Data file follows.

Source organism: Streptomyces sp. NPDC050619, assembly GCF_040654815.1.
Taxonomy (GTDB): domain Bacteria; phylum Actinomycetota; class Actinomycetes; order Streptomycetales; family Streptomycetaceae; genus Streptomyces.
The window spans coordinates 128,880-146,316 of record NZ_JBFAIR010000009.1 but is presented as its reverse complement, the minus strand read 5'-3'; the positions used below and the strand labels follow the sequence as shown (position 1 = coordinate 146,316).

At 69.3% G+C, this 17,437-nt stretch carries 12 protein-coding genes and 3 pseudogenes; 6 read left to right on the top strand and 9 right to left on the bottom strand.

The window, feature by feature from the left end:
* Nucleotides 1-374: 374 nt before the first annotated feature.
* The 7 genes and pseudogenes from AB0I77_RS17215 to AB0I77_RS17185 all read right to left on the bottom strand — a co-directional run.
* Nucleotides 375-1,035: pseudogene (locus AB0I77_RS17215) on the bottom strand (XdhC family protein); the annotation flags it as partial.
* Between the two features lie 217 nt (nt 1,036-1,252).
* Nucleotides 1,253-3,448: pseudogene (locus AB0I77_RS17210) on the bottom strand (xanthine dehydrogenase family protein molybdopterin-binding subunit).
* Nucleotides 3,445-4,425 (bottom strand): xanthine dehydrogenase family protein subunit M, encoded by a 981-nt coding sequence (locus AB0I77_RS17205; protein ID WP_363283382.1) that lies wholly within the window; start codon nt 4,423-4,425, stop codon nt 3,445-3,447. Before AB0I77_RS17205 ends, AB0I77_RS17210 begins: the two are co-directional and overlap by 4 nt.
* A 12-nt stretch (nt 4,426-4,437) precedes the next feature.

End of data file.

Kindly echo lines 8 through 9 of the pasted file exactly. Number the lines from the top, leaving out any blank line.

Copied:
* Nucleotides 375-1,035: pseudogene (locus AB0I77_RS17215) on the bottom strand (XdhC family protein); the annotation flags it as partial.
* Between the two features lie 217 nt (nt 1,036-1,252).